Despite being named Titan (titans are known for being big), Saturn's main satellite isn't the largest moon in the solar system; that's Ganymede. Where Ganymede stands out from its neighbors is that differentiation gave it an iron core which helps provide it one thing that no other satellite in the solar system possesses: a functioning magnetosphere. Venus and Mars don't even have functioning magnetospheres, just wimpy ionospheres! Nobody knows why it's there when other similarly composed bodies lack the same feature! That Ganymede's magnetosphere operates within Jupiter's own leads to some weird interactions, like aurorae around the poles, the maintenance of a thin layer of ozone, and the ability for that same ozone layer to deflect some of the radiation blasting in from Jupiter (not very much relative to other magnetospheres and not enough to avoid deadly radiation poisoning). Since I've mentioned it with every other entry so far, its features, largely ghost craters, crater chains, and patches of grooved terrain are named after either Egyptian things or Sumerian ones.
Franklin joined the system back when we were still trying to figure out Tom McNamara's scouting style (Ed. Some of us are still trying to figure that out). What we had to go on was that he was out of a high school program that had produced a number of eminent big leaguers and that he hit some dingers but overall dinger expectations were set fairly low. So naturally, dingers, and lots of them as he broke the Clinton record for home runs his second season and shot up prospect lists. The following season he ended up trying to play through residual effects of a concussion, food poisoning, and mono, and did far better under the circumstances than most could expect to. Yes, I'm looking at you. In fact, going over the slash line now that he's healthy, he's actually hitting about the same as he was when he "broke out" in Clinton, except he's doing it at high levels and is walking a lot more than he used to.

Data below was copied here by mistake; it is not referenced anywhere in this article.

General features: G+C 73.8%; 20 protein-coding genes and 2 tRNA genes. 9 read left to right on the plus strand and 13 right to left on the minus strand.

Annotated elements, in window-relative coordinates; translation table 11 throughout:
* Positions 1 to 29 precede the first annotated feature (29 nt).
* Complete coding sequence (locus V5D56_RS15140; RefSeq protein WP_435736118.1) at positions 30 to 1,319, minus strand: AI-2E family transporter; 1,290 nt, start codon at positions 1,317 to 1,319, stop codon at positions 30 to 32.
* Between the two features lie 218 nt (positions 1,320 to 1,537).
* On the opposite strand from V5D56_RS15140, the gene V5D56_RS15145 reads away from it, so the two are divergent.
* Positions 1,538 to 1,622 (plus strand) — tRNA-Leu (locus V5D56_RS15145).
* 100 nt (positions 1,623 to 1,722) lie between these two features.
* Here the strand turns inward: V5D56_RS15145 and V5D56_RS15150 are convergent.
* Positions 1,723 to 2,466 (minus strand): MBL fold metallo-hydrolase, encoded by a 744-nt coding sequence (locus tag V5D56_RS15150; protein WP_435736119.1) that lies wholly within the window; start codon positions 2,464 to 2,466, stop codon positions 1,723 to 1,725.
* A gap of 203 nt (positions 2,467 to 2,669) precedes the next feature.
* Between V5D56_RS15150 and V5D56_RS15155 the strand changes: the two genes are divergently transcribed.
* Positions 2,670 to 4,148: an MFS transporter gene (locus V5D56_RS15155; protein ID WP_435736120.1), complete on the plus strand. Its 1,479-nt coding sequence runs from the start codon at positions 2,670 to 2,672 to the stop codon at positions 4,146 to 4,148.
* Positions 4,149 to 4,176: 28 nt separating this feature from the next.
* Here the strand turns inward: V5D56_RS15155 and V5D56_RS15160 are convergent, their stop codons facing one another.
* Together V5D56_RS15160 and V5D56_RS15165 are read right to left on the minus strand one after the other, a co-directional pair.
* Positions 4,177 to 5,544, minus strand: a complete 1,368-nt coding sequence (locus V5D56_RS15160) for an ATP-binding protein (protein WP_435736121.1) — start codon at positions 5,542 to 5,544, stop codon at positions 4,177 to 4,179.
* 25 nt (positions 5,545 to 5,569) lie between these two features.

You see, where we had undersold Franklin to some degree is his inner drive. They weren't sure if he could hit for power. He has, more than adequately. They weren't sure if he could stick at short. He has, even through complaints of lacking arm strength (note: every shortstop prospect must have arm strength that is likened to heavy artillery). They weren't sure if he could keep switch hitting... okay, well that's out because I'm not sure either (I say no), but even enduring a great deal of media scrutiny and the full assault of the injury bug last year, he's endured and played as though he was feeling considerably less heat. There have been a few rough spots here and there, but no more than could be easily explained, and it's been offset by displays of real hitting prowess. All prospects are risks to a certain extent, and considering all the other factors, Franklin might be a good choice to build around once we get some other things about this team figured out.
This one was probably the hardest of the four to make sense. If the ozone actually repelled more radiation, I'd have this one all figured out.